In FIGS. 7 to 10, items which are identical to items already described with reference to FIGS. 1 to 6 are given the same reference numerals and they are not described again.
In FIG. 7, there can be seen an unlocking weight 63 fixed to the end of the unlocking arm 7 so as to increase the striking force of the unlocking arm 7 when it causes the cam 30 to break the equilibrium alignment position of the links 15 and 17.
FIGS. 7 to 9 also show the keepers 28 with which the bolt 24 co-operates, and two magnetic contacts 38 can be seen disposed on the plate 19 facing two permanent magnets 39 placed on the keepers 28 to signal that the two halves of the door are in the closed position.
FIGS. 7 to 9 also show the presence of a resetting microswitch 76 disposed in the vicinity of the unlocking arm 7 and of the electromagnet 9, together with a locking microswitch 77 disposed in the vicinity of the piston 20, these microswitches 76 and 77 being for the purpose of signalling the positions of the various moving parts of the locking device.
FIGS. 7 to 10 show that the electric motor 1 has an outlet shaft which is coupled to a worm screw 52. This screw 52 engages a drive gear 53 whose shaft constitutes the cam shaft 54 and thus constitutes a common shaft for the resetting cam 55 and for the locking cam 56.
The resetting cam 55 co-operates with a resetting lever 57 which is hinged to a resetting link 58 which is in turn hinged to the unlocking arm 7.
The locking cam 56 co-operates with a locking lever 64 which is hinged to a locking link 56 itself hinged to the upper link 15.
An end-of-stroke microswitch 74 and a security microswitch 75 are disposed in the vicinity of the cams 55 and 56 and cooperate with studs placed on the drive gear 53 to switch off the electric motor 1 in predetermined positions.
Reference is now made more particularly to FIG. 7 to describe setting the variant of the locking device shown in FIGS. 7 to 10 in its locking position.
Rotation of the motor 1 causes the drive gear 53 to rotate together with the cams 55 and 56.
As it rotates, the resetting cam 55 bears against the resetting lever 57 which moves away from its rest position, thereby pushing back the unlocking arm 7 via the resetting link 58. Rotation of the unlocking arm 7 about its axis 50 compresses the unlocking spring 10 which is wound around this axis. At the end of its stroke, at the maximum projection of the resetting cam 55, the retaining disk 8 comes into contact with the active face of the electromagnet 9. The electromagnet is then powered so it retains the retaining disk 8 thereagainst while the resetting cam 55 continues to rotate and releases the resetting lever 57.
When the resetting cam 55 releases the resetting lever 57, the locking cam 56 (which began to rotate simultaneously therewith), begins to bear against the locking lever 64. Via the locking link 65, the locking lever 64 pushes the upper link 15 level with the middle hinge axis 16 where it is hinged to the lower link 17.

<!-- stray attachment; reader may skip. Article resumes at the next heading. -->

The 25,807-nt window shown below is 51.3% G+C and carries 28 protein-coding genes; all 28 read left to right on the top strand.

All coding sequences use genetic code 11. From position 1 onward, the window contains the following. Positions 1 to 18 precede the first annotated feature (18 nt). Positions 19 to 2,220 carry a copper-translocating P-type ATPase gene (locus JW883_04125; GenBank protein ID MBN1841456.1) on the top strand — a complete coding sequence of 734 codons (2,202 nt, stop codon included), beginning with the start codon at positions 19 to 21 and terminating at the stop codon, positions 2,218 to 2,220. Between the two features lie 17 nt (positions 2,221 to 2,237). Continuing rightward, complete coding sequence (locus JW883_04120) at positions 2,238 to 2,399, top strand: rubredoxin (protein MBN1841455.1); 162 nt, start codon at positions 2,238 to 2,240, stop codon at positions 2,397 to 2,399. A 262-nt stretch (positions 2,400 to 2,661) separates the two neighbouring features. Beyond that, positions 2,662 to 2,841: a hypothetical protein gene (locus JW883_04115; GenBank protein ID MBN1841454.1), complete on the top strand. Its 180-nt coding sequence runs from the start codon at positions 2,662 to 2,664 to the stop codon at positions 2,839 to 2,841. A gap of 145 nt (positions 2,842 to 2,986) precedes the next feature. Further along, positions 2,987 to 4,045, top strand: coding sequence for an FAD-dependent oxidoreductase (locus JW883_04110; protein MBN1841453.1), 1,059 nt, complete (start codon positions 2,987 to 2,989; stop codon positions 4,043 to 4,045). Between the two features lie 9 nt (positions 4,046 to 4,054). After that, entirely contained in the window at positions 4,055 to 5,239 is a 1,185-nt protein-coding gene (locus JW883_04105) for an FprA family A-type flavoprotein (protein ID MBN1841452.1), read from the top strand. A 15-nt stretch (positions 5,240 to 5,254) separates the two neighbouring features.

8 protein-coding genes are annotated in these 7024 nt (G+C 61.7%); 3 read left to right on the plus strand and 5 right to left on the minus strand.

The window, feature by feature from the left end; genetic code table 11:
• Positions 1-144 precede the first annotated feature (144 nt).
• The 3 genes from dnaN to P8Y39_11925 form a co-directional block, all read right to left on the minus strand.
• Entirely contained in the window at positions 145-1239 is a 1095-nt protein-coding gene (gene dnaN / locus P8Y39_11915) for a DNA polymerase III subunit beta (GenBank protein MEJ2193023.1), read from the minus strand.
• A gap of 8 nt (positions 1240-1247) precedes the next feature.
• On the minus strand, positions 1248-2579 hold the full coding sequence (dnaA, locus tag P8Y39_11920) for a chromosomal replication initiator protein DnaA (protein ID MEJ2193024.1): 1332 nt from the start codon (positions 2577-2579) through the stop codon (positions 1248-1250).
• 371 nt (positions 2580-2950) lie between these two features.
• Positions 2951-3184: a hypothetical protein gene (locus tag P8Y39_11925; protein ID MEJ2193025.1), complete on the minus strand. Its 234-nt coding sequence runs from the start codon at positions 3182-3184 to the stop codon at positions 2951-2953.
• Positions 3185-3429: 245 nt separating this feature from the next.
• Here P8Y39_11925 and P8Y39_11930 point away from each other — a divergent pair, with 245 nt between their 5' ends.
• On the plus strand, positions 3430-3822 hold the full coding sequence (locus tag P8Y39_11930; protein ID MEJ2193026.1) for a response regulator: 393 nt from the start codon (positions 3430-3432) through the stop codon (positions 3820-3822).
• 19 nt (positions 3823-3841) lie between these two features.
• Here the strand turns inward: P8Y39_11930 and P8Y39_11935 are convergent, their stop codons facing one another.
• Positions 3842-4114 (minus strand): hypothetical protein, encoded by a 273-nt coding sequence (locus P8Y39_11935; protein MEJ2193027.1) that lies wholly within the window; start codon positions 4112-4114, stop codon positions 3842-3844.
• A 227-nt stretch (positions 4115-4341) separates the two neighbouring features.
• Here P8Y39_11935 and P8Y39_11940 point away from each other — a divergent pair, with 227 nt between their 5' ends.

Like the embodiment shown in FIGS. 1 to 6, the upper link 15 then pivots about the upper hinge axis 18 and drives the lower link 17 in motion which tends to close the angle that it used to form therewith in the unlocked position.
The lower link 17 hinged to the locking piston 20, itself guided in a vertical direction by the guide part 21, causes the piston 20 to move downwards. As it moves, the locking piston 20 bears against a ball bearing 51 which constitutes a thrust bearing exerting pressure to compensate the lateral thrust engendered by the action of the locking link 65 on the upper link 15.
The hinge axis 22 between the lower link 17 and the locking piston 20 moves onto a vertical line passing through the stationary upper hinge axis 18. The movement which realigns the two links of the toggle mechanism simultaneously stores energy in the toggle-collapsing spring 23 placed beneath them.
On being realigned, the links push the locking piston 1 downwards, thereby engaging the bolt 24 in the keepers 28.
As in the first embodiment, the hinge assembly constituted by the links and the locking piston 20 preferably bears at the end of the locking stroke against an eccentric pivoting abutment 29 which is disposed in such a manner as to allow the assembly to go a few degrees past accurate alignment so as to define an equilibrium position which is stable and which is maintained after the locking cam 56 has withdrawn.
FIG. 7 shows the locking device at the end of the locking operation when the locking arm 7 is held by means of its plate 8 against the electromagnet 9 and with the three axes 18, 16, and 22 substantially in alignment.
FIG. 8 shows the second embodiment of the locking device in an unlocked position where it is operating with positive safety, i.e. it is in its operating position applicable when the public is on the premises fitted with the locking device.